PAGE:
‘The Newsroom’ misses many a mark
The Newsroom had a lot of potential. It is created and written by Aaron Sorkin, the man behind the multi-Emmy winning series The West Wing, and Academy Award nominated films The Social Network and Moneyball. But it has been panned by the critics, being described as ‘smug’ and ‘intellectually self-serving’.
When The Newsroom is good, it’s really pretty good. When it gets bad, it leaves you wanting to switch it off and watch The West Wing, just to remind yourself that Sorkin can do better.
The Newsroom begins strongly. The show’s main protagonist, Will McAvoy, portrayed by Jeff Daniels, is a cynical and desperately unlikable man who decides to tell students that America has fallen in to disrepair. The character’s personality in that first scene draws you in. That is, until, the cheesy music sets in. Whoever is responsible for the composition needs to turn their attention to children films instead.
This cheesy, and overtly patriotic-seeming music cuts in at numerous moments, making what was a serious scene a bit of a joke. ‘Let’s reclaim the fourth estate!’ cries MacKenzie McHale (yes, that really is her name) as the cringe-worthy overly-dramatic music plays underneath. Sorkin is well-known for his lengthy monologues, but those in The Newsroom threaten to become preachy and frankly, unrealistic. The speeches found in The Newsroom contain all the things you’d wished you’d said in hindsight, but weren’t articulate enough to say just right at the time. These characters though, have perfected the sanctimonious speeches with no rehearsal necessary.
The opening speech is purely, and intentionally, a lecture directed to the show’s audience. ‘You are all failing America, blah, blah, but here’s how we can improve it, blah, blah’. Many of Sorkin’s lines appear to be delivered just to get across his own views. Self serving? Just a bit. Over the top and unrealistic? A lot.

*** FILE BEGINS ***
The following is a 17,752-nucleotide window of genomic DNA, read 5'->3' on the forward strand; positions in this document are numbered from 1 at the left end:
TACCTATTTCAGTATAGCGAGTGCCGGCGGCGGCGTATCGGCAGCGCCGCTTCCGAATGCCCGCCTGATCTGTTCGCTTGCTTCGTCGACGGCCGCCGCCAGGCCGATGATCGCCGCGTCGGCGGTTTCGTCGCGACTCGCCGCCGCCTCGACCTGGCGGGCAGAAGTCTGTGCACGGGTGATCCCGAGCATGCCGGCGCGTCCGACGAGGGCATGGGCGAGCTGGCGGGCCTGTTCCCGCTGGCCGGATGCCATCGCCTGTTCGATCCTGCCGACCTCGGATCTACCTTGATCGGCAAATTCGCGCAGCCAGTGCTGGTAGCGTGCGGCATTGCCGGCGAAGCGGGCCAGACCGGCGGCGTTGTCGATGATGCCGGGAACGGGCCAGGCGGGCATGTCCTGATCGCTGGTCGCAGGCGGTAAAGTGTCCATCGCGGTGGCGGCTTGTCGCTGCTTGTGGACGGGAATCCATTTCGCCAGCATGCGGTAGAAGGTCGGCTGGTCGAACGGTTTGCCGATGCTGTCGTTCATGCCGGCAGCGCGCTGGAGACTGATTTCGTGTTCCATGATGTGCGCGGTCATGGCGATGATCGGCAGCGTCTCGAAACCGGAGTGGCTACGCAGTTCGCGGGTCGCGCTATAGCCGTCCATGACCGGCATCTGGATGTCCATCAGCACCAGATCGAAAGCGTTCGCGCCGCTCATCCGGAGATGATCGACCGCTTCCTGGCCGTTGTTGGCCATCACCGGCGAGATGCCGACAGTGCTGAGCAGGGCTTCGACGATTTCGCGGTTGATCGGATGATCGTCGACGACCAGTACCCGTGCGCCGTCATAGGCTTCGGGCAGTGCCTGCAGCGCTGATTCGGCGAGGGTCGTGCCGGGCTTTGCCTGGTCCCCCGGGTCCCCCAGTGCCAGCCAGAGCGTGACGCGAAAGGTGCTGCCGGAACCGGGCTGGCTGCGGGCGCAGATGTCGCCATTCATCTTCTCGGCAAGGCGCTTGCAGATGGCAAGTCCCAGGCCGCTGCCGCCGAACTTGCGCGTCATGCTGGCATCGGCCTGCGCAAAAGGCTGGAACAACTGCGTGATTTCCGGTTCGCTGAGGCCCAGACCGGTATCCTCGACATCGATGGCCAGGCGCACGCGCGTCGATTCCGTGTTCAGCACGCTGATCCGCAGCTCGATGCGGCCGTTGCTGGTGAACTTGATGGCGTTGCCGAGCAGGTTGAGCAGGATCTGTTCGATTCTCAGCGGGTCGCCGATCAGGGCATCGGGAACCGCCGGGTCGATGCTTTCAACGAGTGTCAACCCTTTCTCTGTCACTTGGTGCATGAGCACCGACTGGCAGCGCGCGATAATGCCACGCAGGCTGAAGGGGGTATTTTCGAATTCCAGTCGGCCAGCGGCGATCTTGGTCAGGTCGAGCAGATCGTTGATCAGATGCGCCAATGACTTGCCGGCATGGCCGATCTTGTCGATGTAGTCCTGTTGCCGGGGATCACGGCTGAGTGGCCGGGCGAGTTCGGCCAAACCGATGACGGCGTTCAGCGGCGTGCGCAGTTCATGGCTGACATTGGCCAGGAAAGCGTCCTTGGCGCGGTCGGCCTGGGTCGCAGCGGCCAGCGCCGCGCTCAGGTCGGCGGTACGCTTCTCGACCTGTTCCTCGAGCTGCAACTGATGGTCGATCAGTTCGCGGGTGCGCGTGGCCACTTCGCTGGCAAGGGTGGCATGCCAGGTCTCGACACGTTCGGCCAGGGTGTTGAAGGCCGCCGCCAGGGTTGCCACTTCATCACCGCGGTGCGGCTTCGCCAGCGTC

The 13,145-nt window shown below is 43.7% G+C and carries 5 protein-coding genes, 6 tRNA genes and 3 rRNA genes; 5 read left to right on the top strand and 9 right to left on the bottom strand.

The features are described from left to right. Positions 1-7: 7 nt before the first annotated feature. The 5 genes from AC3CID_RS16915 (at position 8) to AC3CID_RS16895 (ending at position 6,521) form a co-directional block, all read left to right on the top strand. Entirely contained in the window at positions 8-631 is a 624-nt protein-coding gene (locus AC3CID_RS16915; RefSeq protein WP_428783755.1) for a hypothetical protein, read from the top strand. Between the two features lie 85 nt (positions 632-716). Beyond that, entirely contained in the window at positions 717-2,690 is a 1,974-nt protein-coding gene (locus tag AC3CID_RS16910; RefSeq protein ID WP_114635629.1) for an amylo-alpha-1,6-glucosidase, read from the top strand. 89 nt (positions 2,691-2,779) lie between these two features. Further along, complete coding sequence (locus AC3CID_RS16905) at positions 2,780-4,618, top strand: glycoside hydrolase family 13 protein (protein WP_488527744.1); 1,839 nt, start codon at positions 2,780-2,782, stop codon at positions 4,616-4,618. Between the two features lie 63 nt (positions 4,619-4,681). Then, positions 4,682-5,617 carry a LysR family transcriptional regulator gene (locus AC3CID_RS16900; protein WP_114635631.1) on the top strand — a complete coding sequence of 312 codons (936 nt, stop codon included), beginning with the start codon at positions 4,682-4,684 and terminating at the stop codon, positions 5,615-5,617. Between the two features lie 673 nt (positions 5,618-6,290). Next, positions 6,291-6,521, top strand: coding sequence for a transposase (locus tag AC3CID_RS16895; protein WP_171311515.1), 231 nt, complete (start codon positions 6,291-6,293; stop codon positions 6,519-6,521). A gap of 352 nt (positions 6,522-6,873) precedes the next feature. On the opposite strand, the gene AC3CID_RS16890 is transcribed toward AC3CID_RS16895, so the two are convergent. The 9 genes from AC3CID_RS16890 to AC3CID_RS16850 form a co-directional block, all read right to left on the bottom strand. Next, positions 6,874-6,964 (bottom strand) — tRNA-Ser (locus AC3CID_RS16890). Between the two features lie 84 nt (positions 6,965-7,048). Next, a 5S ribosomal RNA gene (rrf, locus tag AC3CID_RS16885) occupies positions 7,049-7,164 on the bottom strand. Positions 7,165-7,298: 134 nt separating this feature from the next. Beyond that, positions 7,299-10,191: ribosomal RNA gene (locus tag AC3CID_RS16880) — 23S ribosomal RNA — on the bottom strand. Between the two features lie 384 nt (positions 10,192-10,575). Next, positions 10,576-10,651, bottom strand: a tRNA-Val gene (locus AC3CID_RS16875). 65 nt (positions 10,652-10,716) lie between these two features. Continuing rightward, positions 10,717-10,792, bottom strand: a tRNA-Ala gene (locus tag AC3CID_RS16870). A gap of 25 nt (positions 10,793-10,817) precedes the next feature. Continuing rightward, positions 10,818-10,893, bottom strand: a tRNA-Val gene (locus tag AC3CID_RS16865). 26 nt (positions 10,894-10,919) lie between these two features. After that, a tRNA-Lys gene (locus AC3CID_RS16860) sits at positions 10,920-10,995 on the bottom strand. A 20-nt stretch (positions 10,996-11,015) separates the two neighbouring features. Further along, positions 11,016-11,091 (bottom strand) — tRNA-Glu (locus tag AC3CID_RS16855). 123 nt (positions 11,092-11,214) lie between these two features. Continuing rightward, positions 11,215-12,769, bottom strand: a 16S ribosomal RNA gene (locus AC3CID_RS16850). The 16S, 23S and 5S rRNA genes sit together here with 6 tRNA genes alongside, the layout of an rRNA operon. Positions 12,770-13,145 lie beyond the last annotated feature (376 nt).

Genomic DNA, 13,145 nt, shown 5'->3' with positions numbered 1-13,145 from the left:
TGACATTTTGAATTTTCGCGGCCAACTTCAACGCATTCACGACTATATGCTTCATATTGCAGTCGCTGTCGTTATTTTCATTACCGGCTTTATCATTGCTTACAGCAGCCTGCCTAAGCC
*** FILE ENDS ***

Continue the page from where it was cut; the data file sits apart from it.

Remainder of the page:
It is all too easy to criticise, however, and there are some highlights. Many (male) characters are intriguing and well-formed. Jim Harper (played by John Gallagher) is a fun and quirky character who is likely to become a fan favourite. Equally, Neal Sampat (Dev Patel) looks to be a promising character, and it is interesting to see Patel in an American TV show.
The female characters are less pleasing. Maggie Jordan’s (Alison Pill) storylines revolve around her relationship rather than her job. She is whimpering and lacks a backbone of her own. MacKenzie McHale (Emily Mortimer) may stand up for herself, but she constantly looks apologetic for her and Will’s relationship status. It is strange, when you compare The West Wing’s strong female characters, CJ Cregg, Abbey Bartlet and Amy Gardner to name just a few, to these weak female characters of The Newsroom.
Indeed, The Newsroom seem to be fighting to insert relationship storylines. Whilst relationships between characters in The West Wing emerged effortlessly, those in The Newsroom are thrust into the viewer’s face with as much subtlety as a full-blown sex scene right in the middle of the office. The introduction of Maggie and Don Keefer’s (Thomas Sadoski) relationship, for example, is a very unprofessional fight in the middle of the newsroom. It just seems completely unnecessary and only makes the characters seem a bit pathetic.
The main plot, once it gets to that stage, is fun to watch. It is a curious insight into a newsroom involved with a major news story. And the twist half way through leaves you wondering where exactly this show has the potential to go. The answer is, that it could go many places in many intriguing ways. It is in these moments, when the characters are actually doing their jobs rather than dealing with their relationships, when the show comes to life. Sadly, there is not nearly enough of it.
If the critics are to be believed, the show gets worse rather than better. Despite reasonable viewing figures, The Newsroom just does not seem up to HBO’s usual high standards. Aaron Sorkin is well-known to cut others out of the writing process. It is not difficult to imagine that he would have refused any constructive advice from HBO also. The Newsroom could have been so easily improved. With the exception of some key, wonderful moments it falls completely flat to the point of embarrassment.
But I’ll tune in next week. Because when The Newsroom gets its lines right, it is highly entertaining.